The post-millennial generation, most often referred to as Gen Z, is now emerging. Born somewhere between 1995 and 2010, they never knew the world without technology. Now, the eldest representatives of this generation are going to break into the real world quite soon, and we can expect them to cast some real change in the workplace.
Gen Z: The future of your workforce
Of course, currently, a large share of this generation is still acquiring basic skills and knowledge. They are attending college, partying and buying their papers from EssayPro to keep the scores high. They are just getting ready for adulthood. However, this is about to change quite soon, as the oldest representatives graduate and enter the marketplace.
According to The Society for Human Resource Management (SHRM), by the end of 2020, we can expect Gen Z to make up as much as 36% of the global workforce. So, now, it is just the right time to get ready to make way for the new talents. While many companies found it fairly hard to adjust to Millennials, Gen Z is quite different. The massive influx of representatives will once more revolutionize our understanding of the workplace.
Top 7 peculiarities of recruiting Gen Z
What does this mean for HR Professionals and companies? Well, the upcoming changes mean that it is critical for employees to understand what makes Gen Z unique. And they have to figure it out rather quickly. Here are the key characteristics of the new generation all HR Professionals and employees have to know about.
The representatives of this generation are called the true “digital natives,” and not without reason. They’ve been exposed to different types of tech since birth. Moreover, they have never known the world without technology. That’s why they are so comfortable with it.
Since this group has been exposed to all sorts of technology since early childhood and pretty much grew up along the technological progress, they are often considered to be the best informed and hyper-cognitive generation of all. They are true innovators and, often, good leaders, who have solid opinions and crave to be heard.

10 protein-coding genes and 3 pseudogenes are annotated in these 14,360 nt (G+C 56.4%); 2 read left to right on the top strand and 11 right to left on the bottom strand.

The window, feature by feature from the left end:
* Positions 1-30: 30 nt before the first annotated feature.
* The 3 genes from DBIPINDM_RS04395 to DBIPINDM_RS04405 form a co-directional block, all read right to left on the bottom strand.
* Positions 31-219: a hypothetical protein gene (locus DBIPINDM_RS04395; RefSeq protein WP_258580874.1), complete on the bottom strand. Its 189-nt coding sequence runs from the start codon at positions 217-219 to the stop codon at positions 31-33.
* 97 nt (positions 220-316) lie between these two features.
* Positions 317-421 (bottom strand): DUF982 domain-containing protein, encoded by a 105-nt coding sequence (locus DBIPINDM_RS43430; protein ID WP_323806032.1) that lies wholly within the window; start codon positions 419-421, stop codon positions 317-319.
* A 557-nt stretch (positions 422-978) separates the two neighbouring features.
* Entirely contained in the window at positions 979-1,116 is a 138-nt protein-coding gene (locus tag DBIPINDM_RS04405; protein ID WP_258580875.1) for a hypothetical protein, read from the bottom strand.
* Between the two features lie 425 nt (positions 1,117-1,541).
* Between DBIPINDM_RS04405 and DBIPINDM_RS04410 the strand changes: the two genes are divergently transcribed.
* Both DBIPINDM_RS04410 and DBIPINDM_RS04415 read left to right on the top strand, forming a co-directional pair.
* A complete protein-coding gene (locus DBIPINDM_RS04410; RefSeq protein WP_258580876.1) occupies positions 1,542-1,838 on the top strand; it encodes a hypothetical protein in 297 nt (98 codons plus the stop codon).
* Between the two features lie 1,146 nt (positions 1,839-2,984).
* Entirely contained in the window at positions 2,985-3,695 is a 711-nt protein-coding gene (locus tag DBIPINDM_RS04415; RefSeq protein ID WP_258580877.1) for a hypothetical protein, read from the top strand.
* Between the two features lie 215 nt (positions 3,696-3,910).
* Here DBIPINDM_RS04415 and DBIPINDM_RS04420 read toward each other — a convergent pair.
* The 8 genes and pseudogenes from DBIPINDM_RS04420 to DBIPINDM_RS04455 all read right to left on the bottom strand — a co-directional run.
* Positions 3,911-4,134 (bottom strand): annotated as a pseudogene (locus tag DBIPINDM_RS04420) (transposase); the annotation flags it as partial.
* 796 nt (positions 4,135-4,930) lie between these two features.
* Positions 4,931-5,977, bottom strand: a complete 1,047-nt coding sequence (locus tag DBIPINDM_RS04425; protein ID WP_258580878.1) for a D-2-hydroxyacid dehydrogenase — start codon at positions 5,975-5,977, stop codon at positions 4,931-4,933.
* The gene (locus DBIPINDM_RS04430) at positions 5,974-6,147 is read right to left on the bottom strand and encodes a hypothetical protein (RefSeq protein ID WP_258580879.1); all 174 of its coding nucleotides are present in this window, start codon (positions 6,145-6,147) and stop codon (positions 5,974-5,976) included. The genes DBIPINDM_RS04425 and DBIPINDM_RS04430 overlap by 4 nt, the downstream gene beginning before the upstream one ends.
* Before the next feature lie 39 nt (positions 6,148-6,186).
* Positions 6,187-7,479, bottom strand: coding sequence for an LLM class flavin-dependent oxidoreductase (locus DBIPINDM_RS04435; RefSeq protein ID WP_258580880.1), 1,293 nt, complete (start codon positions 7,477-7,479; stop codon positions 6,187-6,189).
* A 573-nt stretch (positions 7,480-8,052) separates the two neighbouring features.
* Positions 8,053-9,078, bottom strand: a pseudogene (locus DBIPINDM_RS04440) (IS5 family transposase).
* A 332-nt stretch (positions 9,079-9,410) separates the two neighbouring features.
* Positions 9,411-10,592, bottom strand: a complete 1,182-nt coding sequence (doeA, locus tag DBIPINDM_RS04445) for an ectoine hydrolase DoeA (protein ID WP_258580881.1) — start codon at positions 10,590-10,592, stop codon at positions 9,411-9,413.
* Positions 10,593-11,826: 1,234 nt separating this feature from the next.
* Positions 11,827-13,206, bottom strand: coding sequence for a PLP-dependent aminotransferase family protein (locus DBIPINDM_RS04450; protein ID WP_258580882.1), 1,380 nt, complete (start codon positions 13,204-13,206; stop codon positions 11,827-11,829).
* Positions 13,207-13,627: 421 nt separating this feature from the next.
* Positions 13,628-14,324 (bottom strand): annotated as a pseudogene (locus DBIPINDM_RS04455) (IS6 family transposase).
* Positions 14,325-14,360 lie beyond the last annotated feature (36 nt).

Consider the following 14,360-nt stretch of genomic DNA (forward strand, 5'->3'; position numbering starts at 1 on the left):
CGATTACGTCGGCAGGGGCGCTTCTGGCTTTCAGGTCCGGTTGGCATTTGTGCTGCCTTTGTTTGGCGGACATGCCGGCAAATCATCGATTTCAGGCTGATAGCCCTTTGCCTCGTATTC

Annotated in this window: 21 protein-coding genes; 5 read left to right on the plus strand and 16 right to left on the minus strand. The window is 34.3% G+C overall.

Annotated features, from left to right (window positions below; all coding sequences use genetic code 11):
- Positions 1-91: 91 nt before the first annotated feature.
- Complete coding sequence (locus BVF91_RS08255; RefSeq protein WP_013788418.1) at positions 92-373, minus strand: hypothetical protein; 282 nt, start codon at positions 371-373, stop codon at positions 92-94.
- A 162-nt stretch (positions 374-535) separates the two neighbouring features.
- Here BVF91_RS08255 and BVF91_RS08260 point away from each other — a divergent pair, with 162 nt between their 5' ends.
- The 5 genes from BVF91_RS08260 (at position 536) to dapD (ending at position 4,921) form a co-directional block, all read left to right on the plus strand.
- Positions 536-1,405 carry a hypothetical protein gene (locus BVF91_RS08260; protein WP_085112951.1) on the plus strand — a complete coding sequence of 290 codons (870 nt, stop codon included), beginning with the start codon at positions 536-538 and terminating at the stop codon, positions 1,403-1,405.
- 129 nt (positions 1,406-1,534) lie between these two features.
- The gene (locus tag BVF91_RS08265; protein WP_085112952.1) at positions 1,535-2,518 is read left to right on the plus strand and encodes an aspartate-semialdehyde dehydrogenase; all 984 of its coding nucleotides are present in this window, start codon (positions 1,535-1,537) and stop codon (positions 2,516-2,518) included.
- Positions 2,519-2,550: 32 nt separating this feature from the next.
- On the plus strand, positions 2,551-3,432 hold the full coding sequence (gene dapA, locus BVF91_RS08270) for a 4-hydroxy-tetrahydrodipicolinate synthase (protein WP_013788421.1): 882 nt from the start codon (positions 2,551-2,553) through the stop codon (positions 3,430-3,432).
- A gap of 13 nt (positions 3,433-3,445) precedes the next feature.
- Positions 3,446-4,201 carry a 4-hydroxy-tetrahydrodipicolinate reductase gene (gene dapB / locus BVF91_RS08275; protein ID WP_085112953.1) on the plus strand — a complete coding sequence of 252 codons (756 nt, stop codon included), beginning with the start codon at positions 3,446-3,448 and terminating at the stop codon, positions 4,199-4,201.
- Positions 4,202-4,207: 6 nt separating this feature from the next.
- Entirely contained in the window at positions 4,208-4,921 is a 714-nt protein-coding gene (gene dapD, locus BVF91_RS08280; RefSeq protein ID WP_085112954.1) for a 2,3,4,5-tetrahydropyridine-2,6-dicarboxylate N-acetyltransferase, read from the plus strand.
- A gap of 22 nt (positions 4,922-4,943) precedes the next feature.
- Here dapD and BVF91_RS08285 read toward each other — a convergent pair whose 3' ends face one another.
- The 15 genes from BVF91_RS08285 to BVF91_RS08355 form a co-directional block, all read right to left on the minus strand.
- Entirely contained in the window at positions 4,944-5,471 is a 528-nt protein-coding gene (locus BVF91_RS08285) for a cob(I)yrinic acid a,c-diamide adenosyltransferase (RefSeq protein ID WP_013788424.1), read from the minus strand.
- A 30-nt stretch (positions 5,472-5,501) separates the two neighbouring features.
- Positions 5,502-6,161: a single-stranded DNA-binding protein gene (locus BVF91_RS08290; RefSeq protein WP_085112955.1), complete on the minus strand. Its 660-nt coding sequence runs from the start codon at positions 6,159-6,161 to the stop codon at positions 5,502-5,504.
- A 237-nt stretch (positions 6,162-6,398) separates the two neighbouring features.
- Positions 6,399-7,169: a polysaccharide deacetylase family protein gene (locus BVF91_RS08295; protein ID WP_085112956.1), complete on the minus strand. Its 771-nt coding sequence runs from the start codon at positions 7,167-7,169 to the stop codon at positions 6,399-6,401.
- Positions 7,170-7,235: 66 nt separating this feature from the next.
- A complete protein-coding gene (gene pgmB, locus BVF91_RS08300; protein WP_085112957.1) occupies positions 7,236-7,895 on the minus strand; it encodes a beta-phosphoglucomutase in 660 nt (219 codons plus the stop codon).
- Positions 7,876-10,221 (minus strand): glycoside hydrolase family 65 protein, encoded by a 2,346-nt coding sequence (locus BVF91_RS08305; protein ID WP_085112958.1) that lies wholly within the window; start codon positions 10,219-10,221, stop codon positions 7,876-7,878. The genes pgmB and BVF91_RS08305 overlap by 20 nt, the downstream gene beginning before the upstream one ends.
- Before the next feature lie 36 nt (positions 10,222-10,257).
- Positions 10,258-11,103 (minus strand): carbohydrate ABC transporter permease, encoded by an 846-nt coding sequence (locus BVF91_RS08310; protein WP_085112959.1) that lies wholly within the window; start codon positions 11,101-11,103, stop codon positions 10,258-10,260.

Youngsters tend to show high levels of loyalty to their companies. However, at the same time, they are expected to stay at the same company for less time, compared to their predecessors – Millennials.
Unlike most of your past and current employees who acknowledge a certain hierarchy in the workplace and have a clear formal framework, young talents may be much more informal. The Gen Z representatives expect to build a much closer and less formal relationship. This applies even to those who are higher in the hierarchy and may cause certain issues inside teams.
Striving for biversity
Similarly to Millennials, the representatives of this group are open minded and support diversity. Thus, young talents will more likely opt for companies that promote an inclusive culture. According to Forbes, as many as 77% of Gen Z confirm that the level of diversity in a company will significantly affect their decision to work there.
Work-life balance above income
Probably one of the biggest factors that make Gen Z stand out is the genuine concern about their work-life balance. According to the study, people from this group do not care as much about their income as their work-life balance, whiuch is at the top of their priority list.
On the last note: high expectations
Finally, one can state that there are both strengths and weaknesses of the emerging workforce. Gen Z people are loyal, ambitious, willing to learn and develop, not to mention that they are extremely tech-savvy and possess strong cognitive skills.
On the other hand, they can be somewhat impatient. This group lacks formality, and many have short attention spans. Yet, one of the most important peculiarities HR Professionals and employers should keep in mind is that these workers can be rather demanding. While expecting a lot of themselves, this group will also have high expectations concerning their employers.
They choose companies that are diversified and inclusive as well as display corporate social responsibility. At the same time, they crave a high level of financial stability and opportunities for fast career development. Simply put, the representatives of Gen Z expect you to cater to their needs and expectations. Respectively, they can offer you a return in the form of creative and high-quality work.
Leslie Dye, from New York, is the observer of educational achievements and goals, and is motivated by a desire to encourage people exploring the world around and break their limits.